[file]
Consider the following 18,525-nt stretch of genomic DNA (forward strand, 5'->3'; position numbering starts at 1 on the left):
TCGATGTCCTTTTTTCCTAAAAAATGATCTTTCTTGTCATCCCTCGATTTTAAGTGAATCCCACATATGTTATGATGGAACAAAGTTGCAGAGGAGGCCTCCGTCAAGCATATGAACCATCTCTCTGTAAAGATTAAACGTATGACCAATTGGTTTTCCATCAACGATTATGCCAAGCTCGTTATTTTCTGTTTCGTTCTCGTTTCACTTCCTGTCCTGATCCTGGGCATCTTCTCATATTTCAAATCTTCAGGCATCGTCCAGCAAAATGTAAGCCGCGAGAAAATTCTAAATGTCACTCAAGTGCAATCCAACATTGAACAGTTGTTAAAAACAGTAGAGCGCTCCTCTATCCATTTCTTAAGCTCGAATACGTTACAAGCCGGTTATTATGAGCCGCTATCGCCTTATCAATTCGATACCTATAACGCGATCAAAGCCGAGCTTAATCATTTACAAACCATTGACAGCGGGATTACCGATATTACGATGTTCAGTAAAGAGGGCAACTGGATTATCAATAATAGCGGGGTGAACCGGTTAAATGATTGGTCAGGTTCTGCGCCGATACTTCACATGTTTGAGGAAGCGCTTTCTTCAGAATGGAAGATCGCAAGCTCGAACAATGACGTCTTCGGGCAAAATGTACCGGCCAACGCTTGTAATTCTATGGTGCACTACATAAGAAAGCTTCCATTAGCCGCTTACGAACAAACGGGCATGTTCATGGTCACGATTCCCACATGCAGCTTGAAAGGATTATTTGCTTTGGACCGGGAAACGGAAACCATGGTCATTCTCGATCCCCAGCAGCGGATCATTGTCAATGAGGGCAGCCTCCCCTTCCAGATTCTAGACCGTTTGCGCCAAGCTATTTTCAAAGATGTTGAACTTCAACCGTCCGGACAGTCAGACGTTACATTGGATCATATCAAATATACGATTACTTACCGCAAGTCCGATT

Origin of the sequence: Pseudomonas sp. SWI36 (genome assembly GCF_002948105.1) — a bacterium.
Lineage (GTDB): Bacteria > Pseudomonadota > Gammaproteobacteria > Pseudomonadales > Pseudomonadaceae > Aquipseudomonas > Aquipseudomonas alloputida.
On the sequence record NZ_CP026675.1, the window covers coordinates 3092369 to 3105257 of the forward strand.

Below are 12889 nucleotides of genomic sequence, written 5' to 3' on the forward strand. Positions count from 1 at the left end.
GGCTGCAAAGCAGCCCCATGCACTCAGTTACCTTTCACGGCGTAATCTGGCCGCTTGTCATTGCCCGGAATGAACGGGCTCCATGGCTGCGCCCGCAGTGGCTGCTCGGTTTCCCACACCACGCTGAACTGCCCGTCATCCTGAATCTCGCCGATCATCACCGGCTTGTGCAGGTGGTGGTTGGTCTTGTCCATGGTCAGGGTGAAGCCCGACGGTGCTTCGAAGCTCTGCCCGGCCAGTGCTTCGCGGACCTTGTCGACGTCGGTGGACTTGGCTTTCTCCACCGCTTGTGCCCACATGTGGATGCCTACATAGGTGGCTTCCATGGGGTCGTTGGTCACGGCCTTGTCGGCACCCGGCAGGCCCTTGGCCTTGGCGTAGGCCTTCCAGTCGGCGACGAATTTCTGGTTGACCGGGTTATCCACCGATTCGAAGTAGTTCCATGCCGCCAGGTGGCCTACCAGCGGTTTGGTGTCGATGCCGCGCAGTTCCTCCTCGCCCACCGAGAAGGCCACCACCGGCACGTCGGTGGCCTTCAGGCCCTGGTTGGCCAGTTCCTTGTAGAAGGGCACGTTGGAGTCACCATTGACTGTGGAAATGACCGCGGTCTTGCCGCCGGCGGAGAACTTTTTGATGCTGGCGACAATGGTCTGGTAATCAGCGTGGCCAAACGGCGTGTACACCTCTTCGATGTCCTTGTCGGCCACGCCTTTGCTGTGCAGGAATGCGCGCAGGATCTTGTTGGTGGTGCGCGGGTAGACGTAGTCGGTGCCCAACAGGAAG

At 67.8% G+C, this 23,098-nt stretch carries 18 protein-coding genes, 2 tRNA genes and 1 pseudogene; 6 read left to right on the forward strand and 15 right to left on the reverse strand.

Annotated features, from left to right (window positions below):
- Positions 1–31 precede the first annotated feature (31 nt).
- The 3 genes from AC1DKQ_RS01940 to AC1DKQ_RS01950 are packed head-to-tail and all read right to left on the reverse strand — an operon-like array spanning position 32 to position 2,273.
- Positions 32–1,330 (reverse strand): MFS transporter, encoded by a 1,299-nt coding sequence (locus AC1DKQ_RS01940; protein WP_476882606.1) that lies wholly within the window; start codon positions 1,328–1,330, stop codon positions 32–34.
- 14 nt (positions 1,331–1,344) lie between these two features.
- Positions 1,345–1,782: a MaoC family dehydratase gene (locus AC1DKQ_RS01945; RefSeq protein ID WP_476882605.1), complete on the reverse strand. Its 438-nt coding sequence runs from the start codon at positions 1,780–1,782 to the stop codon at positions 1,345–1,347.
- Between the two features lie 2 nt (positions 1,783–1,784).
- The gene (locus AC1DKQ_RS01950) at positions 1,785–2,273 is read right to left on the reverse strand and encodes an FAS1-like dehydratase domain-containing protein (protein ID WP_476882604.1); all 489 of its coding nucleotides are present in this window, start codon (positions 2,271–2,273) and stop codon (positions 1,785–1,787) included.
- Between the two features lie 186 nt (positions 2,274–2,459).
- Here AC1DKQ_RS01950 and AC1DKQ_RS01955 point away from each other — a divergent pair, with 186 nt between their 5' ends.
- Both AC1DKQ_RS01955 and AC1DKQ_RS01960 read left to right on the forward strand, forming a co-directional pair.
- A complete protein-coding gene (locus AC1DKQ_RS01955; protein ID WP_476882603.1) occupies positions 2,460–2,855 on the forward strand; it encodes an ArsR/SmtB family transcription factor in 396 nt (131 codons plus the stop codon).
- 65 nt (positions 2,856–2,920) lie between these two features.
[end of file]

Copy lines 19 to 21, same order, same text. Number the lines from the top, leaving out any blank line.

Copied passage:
- Both AC1DKQ_RS01955 and AC1DKQ_RS01960 read left to right on the forward strand, forming a co-directional pair.
- A complete protein-coding gene (locus AC1DKQ_RS01955; protein ID WP_476882603.1) occupies positions 2,460–2,855 on the forward strand; it encodes an ArsR/SmtB family transcription factor in 396 nt (131 codons plus the stop codon).
- 65 nt (positions 2,856–2,920) lie between these two features.